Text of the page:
But as the line gets shorter, a delay in correction eventually may mean the boat is adding RPM as you are trying to release, resulting in that "pulled into the ball" feeling that is totally awful.  And so B might become preferable as things got shorter, and then finally C when even shorter than that.

Has anyone had any experiences that might help confirm or deny this theory, or set some initial guidelines on which rope lengths are likely to go well with each setting?

I'll start:  I've noticed that many of the best skiers I know use C, while less advanced skiers often prefer A or B.  So that fits with my theory.

For me personally, I've found B1 feels clearly the best for me at -28 and -32, but I'm starting to question if I'm getting picked up too late out of the turn at -35 and -38, and am considering that C may be better to maximize my performance (since presumably I can manage to run my easier passes on any setting with a bit of practice).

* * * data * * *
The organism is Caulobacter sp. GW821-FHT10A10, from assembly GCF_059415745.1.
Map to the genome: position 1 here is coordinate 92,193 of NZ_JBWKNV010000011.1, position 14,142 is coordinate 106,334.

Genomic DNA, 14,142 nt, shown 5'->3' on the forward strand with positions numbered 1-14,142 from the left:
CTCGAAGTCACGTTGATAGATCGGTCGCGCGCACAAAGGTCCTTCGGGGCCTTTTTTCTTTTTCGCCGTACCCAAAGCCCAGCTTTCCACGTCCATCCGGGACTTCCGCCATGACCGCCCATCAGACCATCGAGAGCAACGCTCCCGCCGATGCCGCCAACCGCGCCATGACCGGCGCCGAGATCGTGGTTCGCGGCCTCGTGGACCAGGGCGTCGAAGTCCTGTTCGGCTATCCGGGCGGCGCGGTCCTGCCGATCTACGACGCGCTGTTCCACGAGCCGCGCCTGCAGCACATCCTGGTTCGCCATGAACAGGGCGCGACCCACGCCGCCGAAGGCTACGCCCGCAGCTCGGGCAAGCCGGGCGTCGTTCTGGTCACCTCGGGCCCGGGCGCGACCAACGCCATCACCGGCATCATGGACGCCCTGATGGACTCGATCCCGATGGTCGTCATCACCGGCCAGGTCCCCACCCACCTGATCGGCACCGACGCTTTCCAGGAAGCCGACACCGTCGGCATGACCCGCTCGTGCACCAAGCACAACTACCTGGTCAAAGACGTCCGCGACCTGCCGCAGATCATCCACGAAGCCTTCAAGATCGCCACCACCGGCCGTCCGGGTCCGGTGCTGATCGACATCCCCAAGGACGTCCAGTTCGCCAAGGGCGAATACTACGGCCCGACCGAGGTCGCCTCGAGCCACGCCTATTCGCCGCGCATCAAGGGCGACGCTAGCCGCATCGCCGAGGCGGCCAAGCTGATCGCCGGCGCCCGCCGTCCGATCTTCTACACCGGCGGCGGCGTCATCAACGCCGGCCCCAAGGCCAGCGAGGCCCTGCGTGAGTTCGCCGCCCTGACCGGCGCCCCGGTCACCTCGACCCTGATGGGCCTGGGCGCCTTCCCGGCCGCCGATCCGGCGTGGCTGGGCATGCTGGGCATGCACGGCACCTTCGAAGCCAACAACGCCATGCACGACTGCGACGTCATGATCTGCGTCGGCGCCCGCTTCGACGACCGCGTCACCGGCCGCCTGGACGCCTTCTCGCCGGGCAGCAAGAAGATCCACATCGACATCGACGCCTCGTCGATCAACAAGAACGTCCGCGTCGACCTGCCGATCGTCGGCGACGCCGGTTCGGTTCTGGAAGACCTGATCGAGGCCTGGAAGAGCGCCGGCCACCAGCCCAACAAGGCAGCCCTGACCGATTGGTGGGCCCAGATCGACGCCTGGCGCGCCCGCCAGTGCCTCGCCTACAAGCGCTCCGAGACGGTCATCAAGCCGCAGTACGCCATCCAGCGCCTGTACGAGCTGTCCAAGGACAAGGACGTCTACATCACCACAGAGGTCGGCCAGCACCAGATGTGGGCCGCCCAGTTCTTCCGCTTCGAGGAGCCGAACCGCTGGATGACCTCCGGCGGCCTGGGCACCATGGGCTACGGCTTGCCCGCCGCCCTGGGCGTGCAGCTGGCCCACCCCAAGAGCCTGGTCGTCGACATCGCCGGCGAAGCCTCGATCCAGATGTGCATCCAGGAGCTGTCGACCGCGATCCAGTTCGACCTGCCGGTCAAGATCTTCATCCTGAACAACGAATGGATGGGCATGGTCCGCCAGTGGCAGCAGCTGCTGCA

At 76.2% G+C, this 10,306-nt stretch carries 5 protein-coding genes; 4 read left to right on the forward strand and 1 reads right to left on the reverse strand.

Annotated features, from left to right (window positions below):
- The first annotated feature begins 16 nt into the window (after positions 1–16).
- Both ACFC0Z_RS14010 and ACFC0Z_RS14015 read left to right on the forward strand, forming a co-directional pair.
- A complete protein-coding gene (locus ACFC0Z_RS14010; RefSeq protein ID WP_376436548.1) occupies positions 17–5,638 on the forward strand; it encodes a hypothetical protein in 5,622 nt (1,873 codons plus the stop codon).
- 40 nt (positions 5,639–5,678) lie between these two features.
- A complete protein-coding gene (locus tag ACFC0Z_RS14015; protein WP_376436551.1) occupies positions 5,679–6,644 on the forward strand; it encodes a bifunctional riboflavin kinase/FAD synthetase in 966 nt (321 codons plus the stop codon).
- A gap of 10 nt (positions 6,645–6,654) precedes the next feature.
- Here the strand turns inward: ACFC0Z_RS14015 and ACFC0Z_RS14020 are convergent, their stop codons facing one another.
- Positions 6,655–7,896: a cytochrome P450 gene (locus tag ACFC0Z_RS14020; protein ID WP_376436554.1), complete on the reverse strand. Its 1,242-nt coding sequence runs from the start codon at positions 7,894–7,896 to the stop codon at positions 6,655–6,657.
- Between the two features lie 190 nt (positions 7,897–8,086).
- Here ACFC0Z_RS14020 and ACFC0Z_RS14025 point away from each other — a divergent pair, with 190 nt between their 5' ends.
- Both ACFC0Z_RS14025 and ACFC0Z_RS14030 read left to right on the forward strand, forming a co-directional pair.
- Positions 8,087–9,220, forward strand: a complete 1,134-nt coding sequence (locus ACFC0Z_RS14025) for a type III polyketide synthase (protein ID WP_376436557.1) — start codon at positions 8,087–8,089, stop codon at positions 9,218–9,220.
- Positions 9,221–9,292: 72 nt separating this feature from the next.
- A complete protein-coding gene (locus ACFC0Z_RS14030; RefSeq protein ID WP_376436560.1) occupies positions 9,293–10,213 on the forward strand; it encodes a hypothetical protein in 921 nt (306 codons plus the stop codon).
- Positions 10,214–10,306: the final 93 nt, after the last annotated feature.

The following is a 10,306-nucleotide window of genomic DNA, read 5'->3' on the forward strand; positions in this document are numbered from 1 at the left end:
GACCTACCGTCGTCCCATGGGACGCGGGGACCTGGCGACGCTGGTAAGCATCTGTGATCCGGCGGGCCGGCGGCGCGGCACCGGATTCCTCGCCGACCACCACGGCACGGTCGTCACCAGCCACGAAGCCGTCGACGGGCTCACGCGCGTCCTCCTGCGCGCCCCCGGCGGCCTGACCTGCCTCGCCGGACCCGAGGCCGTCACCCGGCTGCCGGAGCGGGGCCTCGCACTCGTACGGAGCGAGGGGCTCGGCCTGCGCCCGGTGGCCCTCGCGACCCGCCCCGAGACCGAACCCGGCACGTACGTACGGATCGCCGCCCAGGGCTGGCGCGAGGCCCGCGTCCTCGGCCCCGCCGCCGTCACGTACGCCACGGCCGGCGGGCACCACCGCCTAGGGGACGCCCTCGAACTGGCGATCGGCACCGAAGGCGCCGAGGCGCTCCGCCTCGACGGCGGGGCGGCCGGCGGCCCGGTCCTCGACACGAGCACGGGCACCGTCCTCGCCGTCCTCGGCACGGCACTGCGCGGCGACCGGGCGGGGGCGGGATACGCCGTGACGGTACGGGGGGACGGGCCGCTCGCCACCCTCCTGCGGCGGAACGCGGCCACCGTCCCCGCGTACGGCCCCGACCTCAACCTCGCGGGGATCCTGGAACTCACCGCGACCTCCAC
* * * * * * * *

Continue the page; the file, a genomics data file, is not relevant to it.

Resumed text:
So, mostly out of my ass, my first draft would be that A is best through -22, B is best for -28 and -32, and C is best therafter.

I reserve the right to decide that the above is complete nonsense after further input...

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I would expect the underlying reason that you see more skiers using A, at longer lines, is all about precision. A skier that hooks up early, or never gets free of the boat would earn a small buffer of forgiveness to get properly set if there is a little more time before the boat adds rpm.

 

It's not crazy at all, especially if it works for you. You are well within your rights as a skier to ask for a different setting every pass.